Cover photo for Donald Max Andersen's Obituary
Donald Max Andersen Profile Photo
1924 Donald 2022

Donald Max Andersen

August 21, 1924 — February 13, 2022

Donald Max “Don” Andersen of Cozad, Nebraska passed away Sunday, February 13, 2022, at Meadowlark Pointe Assisted Living, surrounded by family, and aged 97 years, 5 months, 3 weeks, and 3 days.  Don was born on August 21, 1924 and was the youngest of eight children to Anders Emmanuel and Ella (Anderson) Andersen.  Imagine the changes he observed from 1924 to 2022.

At around age six, his family moved from Cozad to a farm north of Darr, Nebraska.  In his teen years, he boxed with the Golden Gloves of America and once competed in Omaha.  He graduated from Cozad High School in 1942 and was always proud to show his signed diploma to anyone who asked.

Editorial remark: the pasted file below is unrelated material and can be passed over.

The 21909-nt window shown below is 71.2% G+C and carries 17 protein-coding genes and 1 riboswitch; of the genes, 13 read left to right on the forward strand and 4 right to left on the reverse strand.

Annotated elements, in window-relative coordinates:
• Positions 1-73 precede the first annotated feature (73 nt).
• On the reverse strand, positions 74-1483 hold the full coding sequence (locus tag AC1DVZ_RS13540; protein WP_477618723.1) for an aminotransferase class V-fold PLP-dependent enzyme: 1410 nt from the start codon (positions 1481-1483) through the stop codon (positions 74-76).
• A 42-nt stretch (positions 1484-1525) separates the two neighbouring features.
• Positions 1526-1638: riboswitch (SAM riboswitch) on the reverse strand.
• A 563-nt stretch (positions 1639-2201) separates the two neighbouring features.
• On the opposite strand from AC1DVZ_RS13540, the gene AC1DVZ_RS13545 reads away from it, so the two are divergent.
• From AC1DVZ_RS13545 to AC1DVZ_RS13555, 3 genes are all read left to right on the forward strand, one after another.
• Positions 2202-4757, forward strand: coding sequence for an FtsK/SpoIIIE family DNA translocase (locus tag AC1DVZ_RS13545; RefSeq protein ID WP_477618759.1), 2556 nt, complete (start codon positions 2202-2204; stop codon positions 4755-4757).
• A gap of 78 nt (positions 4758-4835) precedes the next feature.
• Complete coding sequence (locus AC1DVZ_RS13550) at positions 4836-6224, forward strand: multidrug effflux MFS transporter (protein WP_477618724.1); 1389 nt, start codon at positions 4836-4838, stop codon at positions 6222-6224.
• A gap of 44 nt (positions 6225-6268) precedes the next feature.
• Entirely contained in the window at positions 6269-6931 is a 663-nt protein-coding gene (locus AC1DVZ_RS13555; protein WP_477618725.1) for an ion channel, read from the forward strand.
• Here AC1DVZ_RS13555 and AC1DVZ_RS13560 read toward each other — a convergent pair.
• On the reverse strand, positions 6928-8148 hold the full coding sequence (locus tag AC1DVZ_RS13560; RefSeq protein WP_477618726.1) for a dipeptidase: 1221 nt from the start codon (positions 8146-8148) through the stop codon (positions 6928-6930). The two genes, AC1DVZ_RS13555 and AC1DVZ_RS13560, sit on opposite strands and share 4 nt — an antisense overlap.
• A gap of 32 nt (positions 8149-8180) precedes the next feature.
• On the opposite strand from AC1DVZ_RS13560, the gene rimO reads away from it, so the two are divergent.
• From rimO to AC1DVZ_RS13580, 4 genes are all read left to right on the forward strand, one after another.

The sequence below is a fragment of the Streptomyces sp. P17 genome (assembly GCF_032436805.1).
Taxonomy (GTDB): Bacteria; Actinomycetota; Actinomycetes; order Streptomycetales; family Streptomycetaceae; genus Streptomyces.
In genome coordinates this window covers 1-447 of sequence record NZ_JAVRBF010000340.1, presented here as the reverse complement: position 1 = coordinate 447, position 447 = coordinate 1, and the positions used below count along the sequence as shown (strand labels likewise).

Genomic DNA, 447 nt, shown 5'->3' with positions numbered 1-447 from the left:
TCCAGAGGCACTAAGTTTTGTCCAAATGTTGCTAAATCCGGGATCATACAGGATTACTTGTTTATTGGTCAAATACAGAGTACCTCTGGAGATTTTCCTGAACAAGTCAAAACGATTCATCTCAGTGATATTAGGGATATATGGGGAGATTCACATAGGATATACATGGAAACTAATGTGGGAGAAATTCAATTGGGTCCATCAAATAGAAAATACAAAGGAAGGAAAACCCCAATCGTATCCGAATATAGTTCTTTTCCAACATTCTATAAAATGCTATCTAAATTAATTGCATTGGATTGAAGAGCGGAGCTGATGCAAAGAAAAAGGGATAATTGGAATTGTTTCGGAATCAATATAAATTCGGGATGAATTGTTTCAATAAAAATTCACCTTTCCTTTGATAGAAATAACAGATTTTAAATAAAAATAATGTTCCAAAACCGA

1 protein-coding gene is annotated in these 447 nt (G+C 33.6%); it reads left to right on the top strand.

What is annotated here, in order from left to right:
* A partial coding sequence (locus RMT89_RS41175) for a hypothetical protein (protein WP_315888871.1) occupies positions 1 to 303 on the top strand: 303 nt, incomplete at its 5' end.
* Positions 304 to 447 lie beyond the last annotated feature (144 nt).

Don married his sweetheart and love of his life, Wilma Louise Wells, on October 13, 1946 at the First Presbyterian Church in Lexington, and they spent 70 wonderful years together.  He was a dapper gentleman.  In Don and Wilma’s courting days, they enjoyed attending dances and picture shows, and often would stop at the Lexington bakery to get the first donuts of the morning.  The home they lived in for most of their married life started out as a repurposed sugar beet shack on the Darr farm.  Don and Wilma were members of the First Presbyterian Church of Cozad for many decades.  They welcomed daughter Patty in 1951 and daughter Sue in 1955 (also lovingly nicknamed Pete and Clem).  Don built Patty a playhouse, a tree house, and a tree swing.  Many hours were spent enjoying her daddy’s best gifts.  He was a good sport for playing beauty shop with Patty, and as far as she was concerned, he was the best daddy in the world.  Sue enjoyed working outdoors and became Don’s “hired man.”  Together, they would irrigate, they built the little red barn, and they enjoyed many games of ping pong in the patio.